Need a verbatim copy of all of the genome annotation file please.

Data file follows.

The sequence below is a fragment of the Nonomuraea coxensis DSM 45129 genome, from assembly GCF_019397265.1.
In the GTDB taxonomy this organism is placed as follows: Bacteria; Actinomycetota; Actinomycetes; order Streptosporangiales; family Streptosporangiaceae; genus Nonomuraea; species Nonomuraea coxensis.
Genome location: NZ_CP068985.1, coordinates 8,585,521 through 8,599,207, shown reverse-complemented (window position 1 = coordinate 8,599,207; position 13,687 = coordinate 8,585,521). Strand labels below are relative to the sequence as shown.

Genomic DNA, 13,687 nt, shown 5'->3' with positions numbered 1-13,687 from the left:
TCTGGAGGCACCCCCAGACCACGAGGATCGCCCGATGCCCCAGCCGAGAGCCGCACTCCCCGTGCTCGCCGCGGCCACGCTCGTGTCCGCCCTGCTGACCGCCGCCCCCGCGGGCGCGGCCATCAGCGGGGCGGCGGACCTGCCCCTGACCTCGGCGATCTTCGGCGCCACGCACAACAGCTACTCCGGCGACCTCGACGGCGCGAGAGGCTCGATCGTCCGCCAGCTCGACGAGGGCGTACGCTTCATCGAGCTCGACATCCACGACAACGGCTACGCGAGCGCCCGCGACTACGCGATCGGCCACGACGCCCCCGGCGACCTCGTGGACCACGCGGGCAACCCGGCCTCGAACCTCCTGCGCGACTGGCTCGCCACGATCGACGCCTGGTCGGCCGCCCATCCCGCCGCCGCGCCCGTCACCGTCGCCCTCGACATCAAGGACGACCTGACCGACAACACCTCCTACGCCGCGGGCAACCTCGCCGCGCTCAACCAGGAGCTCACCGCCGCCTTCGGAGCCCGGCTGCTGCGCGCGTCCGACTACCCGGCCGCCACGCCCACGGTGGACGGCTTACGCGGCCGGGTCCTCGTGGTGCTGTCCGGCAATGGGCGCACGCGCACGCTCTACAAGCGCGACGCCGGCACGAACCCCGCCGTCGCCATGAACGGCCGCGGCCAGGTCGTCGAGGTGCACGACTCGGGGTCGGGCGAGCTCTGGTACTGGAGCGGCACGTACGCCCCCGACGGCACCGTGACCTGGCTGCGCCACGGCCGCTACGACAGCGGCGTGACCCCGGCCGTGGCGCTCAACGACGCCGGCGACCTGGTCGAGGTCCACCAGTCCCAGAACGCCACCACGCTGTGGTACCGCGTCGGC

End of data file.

The sequence below is a fragment of the Nonomuraea coxensis DSM 45129 genome, from assembly GCF_019397265.1.
In the GTDB taxonomy this organism is placed as follows: Bacteria; Actinomycetota; Actinomycetes; order Streptosporangiales; family Streptosporangiaceae; genus Nonomuraea; species Nonomuraea coxensis.
Genome location: NZ_CP068985.1, coordinates 8,585,521 through 8,599,207, shown reverse-complemented (window position 1 = coordinate 8,599,207; position 13,687 = coordinate 8,585,521). Strand labels below are relative to the sequence as shown.

Genomic DNA, 13,687 nt, shown 5'->3' with positions numbered 1-13,687 from the left:
TCTGGAGGCACCCCCAGACCACGAGGATCGCCCGATGCCCCAGCCGAGAGCCGCACTCCCCGTGCTCGCCGCGGCCACGCTCGTGTCCGCCCTGCTGACCGCCGCCCCCGCGGGCGCGGCCATCAGCGGGGCGGCGGACCTGCCCCTGACCTCGGCGATCTTCGGCGCCACGCACAACAGCTACTCCGGCGACCTCGACGGCGCGAGAGGCTCGATCGTCCGCCAGCTCGACGAGGGCGTACGCTTCATCGAGCTCGACATCCACGACAACGGCTACGCGAGCGCCCGCGACTACGCGATCGGCCACGACGCCCCCGGCGACCTCGTGGACCACGCGGGCAACCCGGCCTCGAACCTCCTGCGCGACTGGCTCGCCACGATCGACGCCTGGTCGGCCGCCCATCCCGCCGCCGCGCCCGTCACCGTCGCCCTCGACATCAAGGACGACCTGACCGACAACACCTCCTACGCCGCGGGCAACCTCGCCGCGCTCAACCAGGAGCTCACCGCCGCCTTCGGAGCCCGGCTGCTGCGCGCGTCCGACTACCCGGCCGCCACGCCCACGGTGGACGGCTTACGCGGCCGGGTCCTCGTGGTGCTGTCCGGCAATGGGCGCACGCGCACGCTCTACAAGCGCGACGCCGGCACGAACCCCGCCGTCGCCATGAACGGCCGCGGCCAGGTCGTCGAGGTGCACGACTCGGGGTCGGGCGAGCTCTGGTACTGGAGCGGCACGTACGCCCCCGACGGCACCGTGACCTGGCTGCGCCACGGCCGCTACGACAGCGGCGTGACCCCGGCCGTGGCGCTCAACGACGCCGGCGACCTGGTCGAGGTCCACCAGTCCCAGAACGCCACCACGCTGTGGTACCGCGTCGGC